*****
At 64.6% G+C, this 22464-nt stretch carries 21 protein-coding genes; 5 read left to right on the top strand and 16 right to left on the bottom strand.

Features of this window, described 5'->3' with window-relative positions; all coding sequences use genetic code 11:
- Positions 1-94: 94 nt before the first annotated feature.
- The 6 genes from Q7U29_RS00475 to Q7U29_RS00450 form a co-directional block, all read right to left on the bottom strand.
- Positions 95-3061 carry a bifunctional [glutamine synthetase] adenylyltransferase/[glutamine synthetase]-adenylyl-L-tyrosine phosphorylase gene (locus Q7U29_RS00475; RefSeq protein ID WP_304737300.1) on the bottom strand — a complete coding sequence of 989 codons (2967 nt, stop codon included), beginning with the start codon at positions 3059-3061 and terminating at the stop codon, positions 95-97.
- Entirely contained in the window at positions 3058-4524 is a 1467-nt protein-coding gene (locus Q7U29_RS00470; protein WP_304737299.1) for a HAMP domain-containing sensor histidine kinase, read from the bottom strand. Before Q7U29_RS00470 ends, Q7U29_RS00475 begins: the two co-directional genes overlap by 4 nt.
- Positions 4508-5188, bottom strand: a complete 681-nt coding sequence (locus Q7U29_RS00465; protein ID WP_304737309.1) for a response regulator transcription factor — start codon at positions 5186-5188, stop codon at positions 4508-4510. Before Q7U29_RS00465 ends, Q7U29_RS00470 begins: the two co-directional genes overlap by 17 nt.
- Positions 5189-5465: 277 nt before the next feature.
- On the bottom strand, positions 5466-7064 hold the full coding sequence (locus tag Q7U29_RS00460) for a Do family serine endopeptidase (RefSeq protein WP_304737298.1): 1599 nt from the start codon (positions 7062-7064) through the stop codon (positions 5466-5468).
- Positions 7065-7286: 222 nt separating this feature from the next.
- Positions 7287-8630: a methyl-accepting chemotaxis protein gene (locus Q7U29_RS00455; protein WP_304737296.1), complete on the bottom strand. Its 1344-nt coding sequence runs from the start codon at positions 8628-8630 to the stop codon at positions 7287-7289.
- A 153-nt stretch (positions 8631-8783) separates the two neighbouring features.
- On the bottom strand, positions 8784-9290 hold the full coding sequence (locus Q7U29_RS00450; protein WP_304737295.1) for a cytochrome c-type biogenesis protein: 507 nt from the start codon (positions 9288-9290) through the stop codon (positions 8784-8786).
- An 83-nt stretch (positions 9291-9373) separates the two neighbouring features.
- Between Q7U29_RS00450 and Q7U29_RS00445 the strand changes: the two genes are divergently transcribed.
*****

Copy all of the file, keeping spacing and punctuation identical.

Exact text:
At 64.6% G+C, this 22464-nt stretch carries 21 protein-coding genes; 5 read left to right on the top strand and 16 right to left on the bottom strand.

Features of this window, described 5'->3' with window-relative positions; all coding sequences use genetic code 11:
- Positions 1-94: 94 nt before the first annotated feature.
- The 6 genes from Q7U29_RS00475 to Q7U29_RS00450 form a co-directional block, all read right to left on the bottom strand.
- Positions 95-3061 carry a bifunctional [glutamine synthetase] adenylyltransferase/[glutamine synthetase]-adenylyl-L-tyrosine phosphorylase gene (locus Q7U29_RS00475; RefSeq protein ID WP_304737300.1) on the bottom strand — a complete coding sequence of 989 codons (2967 nt, stop codon included), beginning with the start codon at positions 3059-3061 and terminating at the stop codon, positions 95-97.
- Entirely contained in the window at positions 3058-4524 is a 1467-nt protein-coding gene (locus Q7U29_RS00470; protein WP_304737299.1) for a HAMP domain-containing sensor histidine kinase, read from the bottom strand. Before Q7U29_RS00470 ends, Q7U29_RS00475 begins: the two co-directional genes overlap by 4 nt.
- Positions 4508-5188, bottom strand: a complete 681-nt coding sequence (locus Q7U29_RS00465; protein ID WP_304737309.1) for a response regulator transcription factor — start codon at positions 5186-5188, stop codon at positions 4508-4510. Before Q7U29_RS00465 ends, Q7U29_RS00470 begins: the two co-directional genes overlap by 17 nt.
- Positions 5189-5465: 277 nt before the next feature.
- On the bottom strand, positions 5466-7064 hold the full coding sequence (locus tag Q7U29_RS00460) for a Do family serine endopeptidase (RefSeq protein WP_304737298.1): 1599 nt from the start codon (positions 7062-7064) through the stop codon (positions 5466-5468).
- Positions 7065-7286: 222 nt separating this feature from the next.
- Positions 7287-8630: a methyl-accepting chemotaxis protein gene (locus Q7U29_RS00455; protein WP_304737296.1), complete on the bottom strand. Its 1344-nt coding sequence runs from the start codon at positions 8628-8630 to the stop codon at positions 7287-7289.
- A 153-nt stretch (positions 8631-8783) separates the two neighbouring features.
- On the bottom strand, positions 8784-9290 hold the full coding sequence (locus Q7U29_RS00450; protein WP_304737295.1) for a cytochrome c-type biogenesis protein: 507 nt from the start codon (positions 9288-9290) through the stop codon (positions 8784-8786).
- An 83-nt stretch (positions 9291-9373) separates the two neighbouring features.
- Between Q7U29_RS00450 and Q7U29_RS00445 the strand changes: the two genes are divergently transcribed.